Allelon has just posted Bob Hyatt's article "Why YOU Should Plant a Church" (login required), and I remembered that I had read this article before. So, I dug around a bit and saw that this had already been published here at Open Source Theology (Hyatt may have published the piece many places, OST is the first place that I read it).
Bob Hyatt is the pastor of The Evergreen Community in Portland, and is the force behind nextChurch Network, which is worth checking out. I love Hyatt's passion-- "to encourage church planting by encouraging church planters"-- I wish I could say that I know him personally. And, while I always enjoy reading, being challenged, agreeing with, disagreeing with the pieces Hyatt has posted (list) at OST, I found several issues with this paper.
First, Hyatt represents a view point that I have heard a great deal over the past several years:
It makes sense to weed out the weak when you start with the basic assumption that no one should step out and plant a church unless specifically instructed to by God and unless they have “what it takes.” I like to approach it from a different viewpoint.
Why shouldn’t you plant a church?
I love what is underlying the argument here-- people often hide behind fear and generate a myriad of excuses for why they should not be faithful to the mission of God. I have heard the same argument advanced on several occasions on the topic of cross-cultural mission. That is, don't spend your time watching HDTV (oh, how I would love to watch 24 on some super TV...if I were rich and had no morals...)-- saying that you don't feel "called" to do whatever. Kevin, I just don't feel "called" to minister among the poor. It seems that this is the attitude Hyatt is addressing.
So, the argument proceeds: give your life away, go live among the poor, move to Uzbekistan, etc., and trust God to reveal to you that he doesn't want you there if, indeed, He doesn't. I like the heart underneath the argument, but I'm beginning to like the argument less and less. But I don't want to get too far off-track...
As I thought about our dear friend Eloise at work today, I remembered something Gladd had shown me a long time ago. Patches the Horse. In some strange cosmic way, I believe that Eloise and Patches are connected.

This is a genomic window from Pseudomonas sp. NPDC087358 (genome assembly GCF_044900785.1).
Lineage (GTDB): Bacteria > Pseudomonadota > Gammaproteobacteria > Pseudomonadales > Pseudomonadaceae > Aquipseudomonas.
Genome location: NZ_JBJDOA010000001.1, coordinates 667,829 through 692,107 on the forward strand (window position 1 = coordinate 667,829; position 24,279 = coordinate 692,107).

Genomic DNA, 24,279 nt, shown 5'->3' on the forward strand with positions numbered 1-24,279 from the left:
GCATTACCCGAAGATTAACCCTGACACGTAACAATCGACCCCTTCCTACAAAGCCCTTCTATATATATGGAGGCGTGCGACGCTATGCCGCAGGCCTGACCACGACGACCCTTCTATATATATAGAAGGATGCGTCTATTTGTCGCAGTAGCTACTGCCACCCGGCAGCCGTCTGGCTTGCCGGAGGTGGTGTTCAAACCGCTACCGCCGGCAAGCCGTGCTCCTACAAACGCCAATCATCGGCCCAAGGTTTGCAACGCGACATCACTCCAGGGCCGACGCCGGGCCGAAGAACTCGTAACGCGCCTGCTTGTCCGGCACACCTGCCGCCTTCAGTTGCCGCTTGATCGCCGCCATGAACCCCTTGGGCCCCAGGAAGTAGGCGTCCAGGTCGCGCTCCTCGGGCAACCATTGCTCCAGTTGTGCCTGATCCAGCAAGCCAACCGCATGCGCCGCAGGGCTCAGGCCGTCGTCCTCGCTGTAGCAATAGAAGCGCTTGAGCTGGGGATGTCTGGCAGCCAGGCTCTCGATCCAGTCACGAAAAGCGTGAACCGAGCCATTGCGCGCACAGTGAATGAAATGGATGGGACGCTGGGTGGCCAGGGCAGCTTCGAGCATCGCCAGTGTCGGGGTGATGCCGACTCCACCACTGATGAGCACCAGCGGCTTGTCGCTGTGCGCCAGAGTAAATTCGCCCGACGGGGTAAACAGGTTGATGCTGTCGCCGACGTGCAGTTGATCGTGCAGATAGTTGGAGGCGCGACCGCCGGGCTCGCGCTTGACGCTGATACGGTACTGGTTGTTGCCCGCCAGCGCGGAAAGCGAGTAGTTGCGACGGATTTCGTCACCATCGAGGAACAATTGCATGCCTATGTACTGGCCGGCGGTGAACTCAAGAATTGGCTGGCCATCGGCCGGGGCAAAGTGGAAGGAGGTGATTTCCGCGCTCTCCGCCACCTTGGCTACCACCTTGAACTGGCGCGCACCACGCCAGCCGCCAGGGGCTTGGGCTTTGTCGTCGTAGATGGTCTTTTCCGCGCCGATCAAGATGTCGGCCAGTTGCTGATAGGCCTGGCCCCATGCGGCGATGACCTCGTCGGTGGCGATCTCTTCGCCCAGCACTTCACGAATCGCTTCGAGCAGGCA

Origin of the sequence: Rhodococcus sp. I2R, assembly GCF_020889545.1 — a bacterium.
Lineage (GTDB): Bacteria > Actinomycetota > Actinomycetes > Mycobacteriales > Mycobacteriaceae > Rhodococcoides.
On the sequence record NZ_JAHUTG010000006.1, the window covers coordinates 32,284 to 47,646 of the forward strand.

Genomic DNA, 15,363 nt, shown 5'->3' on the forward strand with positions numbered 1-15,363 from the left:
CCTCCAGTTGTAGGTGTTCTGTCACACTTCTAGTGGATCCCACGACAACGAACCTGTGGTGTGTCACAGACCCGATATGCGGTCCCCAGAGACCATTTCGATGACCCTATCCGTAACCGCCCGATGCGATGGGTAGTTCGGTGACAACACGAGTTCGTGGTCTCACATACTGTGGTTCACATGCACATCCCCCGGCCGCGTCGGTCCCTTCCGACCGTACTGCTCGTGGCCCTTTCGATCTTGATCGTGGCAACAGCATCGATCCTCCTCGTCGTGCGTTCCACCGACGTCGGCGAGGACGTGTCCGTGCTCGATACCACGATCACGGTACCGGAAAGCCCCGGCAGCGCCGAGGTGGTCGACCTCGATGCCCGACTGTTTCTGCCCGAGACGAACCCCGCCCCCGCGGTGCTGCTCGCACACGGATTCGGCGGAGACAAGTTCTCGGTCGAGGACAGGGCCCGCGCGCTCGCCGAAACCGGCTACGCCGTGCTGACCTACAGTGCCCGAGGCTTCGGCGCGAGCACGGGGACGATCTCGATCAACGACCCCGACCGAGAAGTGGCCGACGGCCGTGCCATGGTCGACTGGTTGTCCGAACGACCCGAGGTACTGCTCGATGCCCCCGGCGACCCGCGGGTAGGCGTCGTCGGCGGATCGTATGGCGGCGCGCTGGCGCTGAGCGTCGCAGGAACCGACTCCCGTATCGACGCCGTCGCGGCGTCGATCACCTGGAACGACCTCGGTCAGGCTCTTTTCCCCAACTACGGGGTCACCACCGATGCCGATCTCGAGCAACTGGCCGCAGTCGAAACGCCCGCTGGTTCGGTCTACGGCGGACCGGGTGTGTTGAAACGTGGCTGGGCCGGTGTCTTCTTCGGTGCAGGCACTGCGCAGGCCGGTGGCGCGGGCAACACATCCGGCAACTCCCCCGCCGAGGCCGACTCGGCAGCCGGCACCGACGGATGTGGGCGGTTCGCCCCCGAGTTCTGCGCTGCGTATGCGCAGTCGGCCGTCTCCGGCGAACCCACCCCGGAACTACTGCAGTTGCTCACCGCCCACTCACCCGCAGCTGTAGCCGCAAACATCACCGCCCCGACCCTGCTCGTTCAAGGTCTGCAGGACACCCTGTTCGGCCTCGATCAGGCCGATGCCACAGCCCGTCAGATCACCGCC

Several months ago, I downloaded booxter and have really enjoyed using it. As I played around with it, I started seeing people talk about delicious library. I remember reading Andrew Jones' take on it here, and it didn't really seem any different than bookster. Recently, Gladd told me that he had picked up delicious and then BBrown told me he had imported his whole library into it. I downloaded it yesterday and played with it a bit this afternoon. I like the idea of having all my books cataloged in a format like this, but I haven't decided which one I want to use.
Both Jackie and I are at the inaugural Word of Mouth Summit today and tomorrow in Chicago. The Summit is 350 marketers confabbing about all things word-of-mouth.
Dave Balter, founder and CEO of BzzAgent, served up a few tasty morsels during his presentation:
* 80% of the word-of-mouth conversations that happen among BzzAgent's agents are face-to-face
* 50% of negative word of mouth is the result of "injustice" experienced by customers
* 22% of all conversations include some form of word of mouth
* Sales of the Pontiac G6, the car that received oodles of buzz when Oprah gave away 276 of them to her audience one day, are down 30%
I know that this video clip is offensive to some, and I mean them no disrespect. However, I don't remember laughing this hard in a long time. Could someone please explain to me what the Southern Baptist Convention was thinking?
Logos Bible Software today announced a Macintosh version of the company's digital library software. Due later this year, Logos Bible Software will make thousands of Bible reference eBooks available to Macintosh users. "Literally thousands of digital titles never before available on the Mac will be available the day we ship Logos Bible Software for the Mac...Pastors, scholars, and students of the Bible can build their own digital library from a growing list of 4,000-plus titles from a hundred different publishers." The Mac version will read the same book files as the PC version and will include categories, such as Bibles, original language texts, morphological databases, commentaries, dictionaries, lexicons, grammars, maps and more. It will ship in December 2005.
This could present some exciting possibilities, but nothing can compare with Accordance in my humble opinion. I had Virtual PC on my old laptop, and looked at the Word Biblical Commentaries on Logos (I think). I didn't really like the software interface-- but I'm anxious to see how it works when they port it to the mac.